Electrical and Non-linear Optical Properties of LiTa(Nb)O3 Nanostructures Evolved in Borate Glass Matrices
Jaschin, Prem Wicram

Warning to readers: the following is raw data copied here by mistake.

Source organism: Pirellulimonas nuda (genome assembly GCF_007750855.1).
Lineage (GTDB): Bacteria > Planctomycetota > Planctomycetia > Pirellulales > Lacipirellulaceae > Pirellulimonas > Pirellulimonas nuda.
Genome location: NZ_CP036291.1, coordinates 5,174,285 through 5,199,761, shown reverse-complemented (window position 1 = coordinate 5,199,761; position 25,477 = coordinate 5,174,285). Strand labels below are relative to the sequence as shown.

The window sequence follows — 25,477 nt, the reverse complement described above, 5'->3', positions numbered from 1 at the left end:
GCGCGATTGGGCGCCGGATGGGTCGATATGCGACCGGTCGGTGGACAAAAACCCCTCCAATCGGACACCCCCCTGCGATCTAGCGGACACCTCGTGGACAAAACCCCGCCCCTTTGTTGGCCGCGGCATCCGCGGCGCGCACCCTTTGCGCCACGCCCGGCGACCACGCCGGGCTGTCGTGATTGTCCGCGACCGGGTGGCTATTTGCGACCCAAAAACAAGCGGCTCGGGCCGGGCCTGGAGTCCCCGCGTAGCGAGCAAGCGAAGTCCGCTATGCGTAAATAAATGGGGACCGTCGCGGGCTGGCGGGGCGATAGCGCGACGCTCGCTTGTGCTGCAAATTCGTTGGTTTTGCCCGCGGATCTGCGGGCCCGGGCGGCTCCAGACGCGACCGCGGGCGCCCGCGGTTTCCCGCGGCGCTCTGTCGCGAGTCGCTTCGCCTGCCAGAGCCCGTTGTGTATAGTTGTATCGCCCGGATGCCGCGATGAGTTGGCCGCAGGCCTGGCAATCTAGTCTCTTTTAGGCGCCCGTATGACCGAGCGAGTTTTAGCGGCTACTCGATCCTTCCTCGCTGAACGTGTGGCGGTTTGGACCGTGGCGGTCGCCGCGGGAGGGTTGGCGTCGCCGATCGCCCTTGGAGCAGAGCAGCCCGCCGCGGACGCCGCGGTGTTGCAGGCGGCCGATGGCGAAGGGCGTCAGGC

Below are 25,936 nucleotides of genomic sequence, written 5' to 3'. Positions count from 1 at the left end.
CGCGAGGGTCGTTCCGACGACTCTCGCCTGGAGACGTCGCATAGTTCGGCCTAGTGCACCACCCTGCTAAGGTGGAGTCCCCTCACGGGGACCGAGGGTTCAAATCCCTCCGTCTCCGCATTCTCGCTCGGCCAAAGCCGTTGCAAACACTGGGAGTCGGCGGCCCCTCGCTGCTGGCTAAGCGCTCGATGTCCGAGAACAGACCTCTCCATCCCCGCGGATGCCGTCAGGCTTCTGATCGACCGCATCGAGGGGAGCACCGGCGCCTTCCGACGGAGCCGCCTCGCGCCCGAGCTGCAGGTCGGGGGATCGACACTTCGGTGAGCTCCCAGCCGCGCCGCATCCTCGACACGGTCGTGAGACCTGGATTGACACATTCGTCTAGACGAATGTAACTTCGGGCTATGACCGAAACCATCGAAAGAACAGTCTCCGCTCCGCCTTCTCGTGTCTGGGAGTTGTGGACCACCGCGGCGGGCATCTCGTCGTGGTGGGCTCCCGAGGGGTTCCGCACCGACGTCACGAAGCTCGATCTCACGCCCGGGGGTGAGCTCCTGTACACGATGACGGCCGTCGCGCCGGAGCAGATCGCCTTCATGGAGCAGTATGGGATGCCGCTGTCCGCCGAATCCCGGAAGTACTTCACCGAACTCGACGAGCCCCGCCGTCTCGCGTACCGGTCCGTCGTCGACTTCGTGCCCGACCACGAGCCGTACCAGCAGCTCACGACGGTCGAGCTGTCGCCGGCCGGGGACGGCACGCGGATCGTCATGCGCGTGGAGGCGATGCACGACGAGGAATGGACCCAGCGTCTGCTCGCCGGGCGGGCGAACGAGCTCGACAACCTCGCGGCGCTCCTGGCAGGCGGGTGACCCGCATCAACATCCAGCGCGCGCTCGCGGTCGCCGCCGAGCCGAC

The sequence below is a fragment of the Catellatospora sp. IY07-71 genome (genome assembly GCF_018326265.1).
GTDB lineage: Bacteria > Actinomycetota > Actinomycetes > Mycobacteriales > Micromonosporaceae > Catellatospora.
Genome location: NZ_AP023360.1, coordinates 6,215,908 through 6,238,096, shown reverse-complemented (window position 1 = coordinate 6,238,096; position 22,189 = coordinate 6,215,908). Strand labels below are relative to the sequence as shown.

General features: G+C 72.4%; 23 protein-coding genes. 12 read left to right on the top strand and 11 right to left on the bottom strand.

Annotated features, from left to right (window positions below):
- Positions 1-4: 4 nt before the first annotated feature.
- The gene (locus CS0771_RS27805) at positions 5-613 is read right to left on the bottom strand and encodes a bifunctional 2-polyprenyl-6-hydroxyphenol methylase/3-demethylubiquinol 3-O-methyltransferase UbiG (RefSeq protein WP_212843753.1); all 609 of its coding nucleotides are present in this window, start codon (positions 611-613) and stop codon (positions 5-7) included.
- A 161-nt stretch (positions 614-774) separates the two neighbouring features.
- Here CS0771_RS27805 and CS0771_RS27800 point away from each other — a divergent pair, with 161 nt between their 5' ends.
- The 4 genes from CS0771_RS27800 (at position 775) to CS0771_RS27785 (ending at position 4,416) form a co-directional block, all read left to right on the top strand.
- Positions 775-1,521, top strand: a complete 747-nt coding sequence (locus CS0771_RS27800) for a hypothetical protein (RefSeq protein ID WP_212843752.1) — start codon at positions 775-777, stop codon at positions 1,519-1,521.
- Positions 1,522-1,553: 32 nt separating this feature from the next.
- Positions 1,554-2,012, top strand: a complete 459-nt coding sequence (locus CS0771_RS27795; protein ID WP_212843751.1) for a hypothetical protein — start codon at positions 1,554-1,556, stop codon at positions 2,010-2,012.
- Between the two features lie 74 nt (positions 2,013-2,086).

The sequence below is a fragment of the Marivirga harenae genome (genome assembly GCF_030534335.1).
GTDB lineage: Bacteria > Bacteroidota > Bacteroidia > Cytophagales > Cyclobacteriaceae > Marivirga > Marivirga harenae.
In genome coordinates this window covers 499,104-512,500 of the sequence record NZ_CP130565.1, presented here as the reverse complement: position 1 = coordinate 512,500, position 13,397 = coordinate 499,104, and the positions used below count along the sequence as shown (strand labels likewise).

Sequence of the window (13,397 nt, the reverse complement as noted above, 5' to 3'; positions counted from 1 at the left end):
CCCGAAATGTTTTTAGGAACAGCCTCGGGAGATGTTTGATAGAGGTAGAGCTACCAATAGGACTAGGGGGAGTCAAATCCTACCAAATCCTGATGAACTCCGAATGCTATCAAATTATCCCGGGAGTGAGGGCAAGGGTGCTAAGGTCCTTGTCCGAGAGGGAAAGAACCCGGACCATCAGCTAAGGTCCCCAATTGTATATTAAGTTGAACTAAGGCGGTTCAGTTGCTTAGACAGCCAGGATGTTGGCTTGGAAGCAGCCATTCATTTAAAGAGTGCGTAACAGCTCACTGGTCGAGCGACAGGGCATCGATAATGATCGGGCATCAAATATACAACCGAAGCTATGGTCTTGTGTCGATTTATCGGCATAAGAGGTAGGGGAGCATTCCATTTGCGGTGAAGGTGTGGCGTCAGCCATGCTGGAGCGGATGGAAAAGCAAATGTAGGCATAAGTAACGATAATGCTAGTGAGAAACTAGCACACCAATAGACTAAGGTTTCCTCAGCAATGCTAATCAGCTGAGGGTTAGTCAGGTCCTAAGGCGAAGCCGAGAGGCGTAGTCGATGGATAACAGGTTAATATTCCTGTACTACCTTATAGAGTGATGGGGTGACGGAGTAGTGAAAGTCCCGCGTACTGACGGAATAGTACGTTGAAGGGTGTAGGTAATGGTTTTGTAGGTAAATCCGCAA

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The design, fabrication and application of materials that are of dimension(s) in the nanoscale form the basis of nanotechnology. Nanotechnology thrives owing to the anomalous, unique or even at times, extraordinary physical properties exhibited by nanomaterials as compared to their bulk counterparts. Also, modern technological advancements in the form of miniaturized instruments and sensors facilitate the use of several forms of nanomaterials. Nanostructures are of different types – nanoparticles/crystals, nanorods and nanowires, thin films, and bulk materials comprising nanoscale structures, etc. Various techniques are employed to synthesize nanomaterials. They are categorized into two types – top-down and bottom-up approach. Top-down approach includes methods, such as milling and etching, where nanoscale dimensions are achieved by the disintegration of bulk matter. On the other hand, bottom-up approach consists of integration in the atomic scale forming clusters, followed by nucleation and growth processes to obtain nanocrystals. In this thesis a unique method, i.e., glass ceramics is used for obtaining nanostructures embedded in glass matrices. The fabrication process includes two steps – obtaining an amorphous system and inducing controlled crystallization of the desired phase(s), resulting in a composite structure of nanocrystals embedded in a continuous glass matrix. Apart from the ease and flexibility of synthesis, glass-nanocrystal composites possess uniformity and reproducibility in microstructure, with little or no porosity. The other method used to synthesize nanostructures was molten salt synthesis, which is categorized as one of the liquid phase syntheses, where a molten flux in the form of salts with a low melting point is used as a medium for the formation of the desired phase. The importance of molten-salt synthesis can be understood from the ease of synthesis and low time consumption; the technique is economical too. The thesis focusses on obtaining nanostructures of lithium tantalite (LiTaO3) and lithium niobite (LiNbO3) in glass matrices. The versatility of these two compounds in the fields of electronics and optics is multi-fold. The intriguing properties exhibited by these compounds arise from their non-centrosymmetric rhombohedral crystal structure. Ferroelectricity, pyroelectricity, piezoelectricity, non-linear optic effect and electro-optic effect are some of the many incredible properties exhibited by these materials. More emphasis will be laid on the synthesis and characterization of LiTaO3 in this thesis. Fabrication of nanostructures of lithium tantalite embedded in a glass matrix is scarce in the literature owing to the tediousness involved in the glass preparation and requires high melting temperature (1600 oC). Therefore, it was worth attempting to find an appropriate glass matrix to crystallize LiTaO3 and analyse their physical properties as a function of crystallite size and volume fraction of crystallization in order to be used in devices. Furthermore, the solid solutions of LiTaO3 and LiNbO3 crystallized in a glass matrix will be interesting from the perspective of tunability of microstructure and other properties. Whereas for nanoparticle synthesis using wet chemical methods, not many tantalum precursors are available. The commonly used tantalum precursor is tantalum ethoxide. Moreover, the synthesis of LiTaO3 nanoparticles from this precursor involves rigorous methodology. This made it even more difficult to synthesize 1-D structures of LiTaO3. Hence, employing molten-salt technique to yield LiTaO3 nanorods proved very important that can be used in several miniaturized devices. The results obtained in the research work are categorized into five chapters apart from the chapters on introduction and experimental methods. Chapter 1 constitutes a brief introduction to the phenomena associated with the piezoelectric, pyroelectric, ferroelectric and non-linear optical properties of materials with an added emphasis on the structures of lithium tantalite and lithium niobite. Principles behind the fabrication of glasses and glass–nanocrystal composites, and their structures and dielectric properties are also discussed. Chapter 2 describes in detail the various experimental techniques employed to synthesize and characterize the materials under investigation. Chapter 3 deals with the analysis of evolution of LiTaO3 nanocrystals in a borate-based glass matrix and, analyse their microstructural characteristics and pyro/ferroelectric properties as a function of heat treatment temperatures. The amorphous composites were obtained using conventional melt-quenching technique, which when heat-treated at temperatures in the range of 530–560 oC/3h yielded nanocrystals of LiTaO3 (of 18–32 nm size). In order to analyse the microstructural evolution during heat treatment, it is imperative to understand the crystallization process involved in the glass system. For that, isothermal crystallization kinetics were performed on the as-quenched glasses by invoking the Johnson–Mehul–Avrami–Kolmogorov equation. A three-dimensional growth with an Avrami exponent of 3.5 and effective activation energy for crystallization of 735 ± 65 kJ/mol was determined from the crystallization kinetics studies. The structural characteristics of the as quenched and heat-treated glasses were realized by employing ray diffraction and Raman spectra analyses. Coalesced nanocrystals forming dendritic spherulites on heat treatment of as-quenched glasses were observed using electron microscopy techniques. Byer and Roundy method was employed to determine the pyroelectric coefficient from the glass-nanocrystal composites and interestingly, the 550 oC/3h heat-treated glasses comprising ~30 nm-sized crystallites exhibit a pyroelectric coefficient as high as 15 nC/cm2K and a remnant polarization, Pr, in the order of 0.42 μC/cm2. Chapter 4 presents the lithium ion conduction in LiTaO3-based glass–nanocrystal composites. Lithium tantalite in single-crystalline and coarse-grained configurations is a poor ionic conductor and does not qualify as a solid electrolyte for lithium-based batteries. In this chapter, ionic conductivity was sought to be enhanced by use of nanocrystals of LiTaO3 embedded in a borate-based glass matrix. Heat treatment of the as-quenched glasses of composition 3Li2O–4B2O3–Ta2O5 yielded coalesced LiTaO3 nanocrystals of 18–32 nm size, forming dendritic structures in the glass matrix. Impedance analyses of the as quenched and heat-treated glasses show a dramatic improvement in dc conductivity (σdc), with a maximum around 3×10–3 S/m at 200 Oc (σdcT = 1.5 S m–1 K) and activation energy of 0.54 eV for 530 oC/3h heat-treated glasses. The values of σdc of the as-quenched glasses and of the 530 and 540 oC/3h heat-treated glasses are about seven orders of magnitude higher than that of single crystalline LiTaO3. Furthermore, the effect of heat treatment on lithium ion dynamics in the 40–200 oC temperature range was investigated by modulus formalism, invoking the stretched exponential Kohlrausch–Williams–Watts function. The stretched exponential function was found to be temperature dependent for all the samples under investigation. The activation energies determined from the modulus formalism matched that of impedance analysis.7Li magic angle spinning NMR was used to investigate lithium self-diffusion in the nanostructured glass-nanocrystal composites as a function of temperature between – 10 and 60 oC. Chapter 5 comprises the synthesis of nanocrystals of LiNbxTa1–xO3 (where x = 0.0, 0.25, 0.5, 0.75 and 1.0) embedded in a borate glass matrix, and their microstructure and nonlinear optical properties. The solid solution of LiTaO3 and LiNbO3 presents an opportunity to tune various physical properties. The glasses of 1.5Li2O–2B2O3–xNb2O5– (1–x) Ta2O5 system were fabricated by conventional melt-quenching technique where the precursors were melted in the 1200–1300 oC temperature region. Heat treatment of the as quenched glasses was performed in the 530–560 oC (with a dwelling period of 3h) temperature range to induce Nano crystallization. Rietveld refinement of XRD patterns and Raman spectral analysis of the glass–nanocrystal composites confirm the formation of solid solutions of LiTaO3 and LiNbO3. The sizes of the crystallites evolved during heat treatment were determined using Williamson-Hall plot and are in the range 19–37 nm (for x = 0–0.75) and 23–45 nm (for x = 1.00). Electron microscopic studies confirm a transformation of the morphology of the Nano-crystallites from dendritic star-shaped spherulites for x = 0 to rod-shaped structures for x = 1.00, brought about by a coalescence of crystallites. Broad Maker-fringe patterns (recorded at 532 nm) were obtained by subjecting heat-treated glass plates to 1064 nm fundamental radiation. An effective second order non-linear optical coefficient (deff) of 0.45 pm/V, which is nearly 1.2 times the d36 of KDP single crystal, is obtained from the heat-treated glasses of the composition x = 0.50 comprising 37 nm sized crystallites. The improved efficiency in x = 0.50 is correlated with the spherulitic microstructure obtained from the heat treatment. Chapter 6 depicts the non-linear optical properties and photoluminescence exhibited by Pr-doped LiNb0.5Ta0.5O3 nanocrystals embedded in a borate-based glass. Glasses of composition 1.5Li2O–2B2O3–0.5Nb2O5–0. 5Ta2O5:xPr6O11 (x = 0.0025, 0.005 and 0.010) were synthesized by the conventional melt-quenching technique. Nanocrystal growth was induced by subjecting the as-quenched glasses to heat treatment between 530 and 560oC. Coalesced nanocrystals of sizes in the 20–38 nm range were obtained, which resulted in the formation of dendritic spherulites. Raman studies indicate that Pr3+ ions occupy Li+ vacancies or Nb/Ta andesites. A strong red emission at 620 nm, due to 1D2 → 3H4 electronic transition of Pr3+ ions, was observed upon excitation by a 450 nm radiation. The maximum intensity of red emission was exhibited by the composition with a Pr doping level of 0.005. The second harmonic generation emanating from the glass nanocrystal composites were recorded as a function of crystallite size and composition. The non-linear optical coefficient as high as 0.77 pm/V (twice that of d36 of KDP single crystal) was obtained from the bulk glass–nanocrystal composites with x = 0.0025 comprising 33 nm sized crystallites. Chapter 7 illustrates the synthesis of single-crystalline LiTaO3 nanorods (of average length 3 μm and width 300 nm) by a facile, yet rapid, molten-salt reaction. In addition to synthesis, the piezoelectric response and second harmonic generation from the nanorods are presented. Potassium chloride (KCl) was used as the flux and heat treatment of the mixture of precursors was performed at 850 oC over a period of 15 minutes. The X-ray diffraction and Raman spectral studies confirm the formation of LiTaO3 phase along with a minor impurity phase (K0.73Li0.27TaO3). The effect of heating rate and concentration of KCl on the yield of nanorods was also investigated. The piezoelectric coefficient of an individual nanorod was determined to be around 8 pm/V, using piezo-force microscopy. The second harmonic emission at 532 nm was recorded as a function of incident intensity (at 1064 nm) in a reflection mode. There was a significant enhancement in second harmonic intensity emanating from the nanorods as compared to the cubic-shaped crystallites of LiTaO3.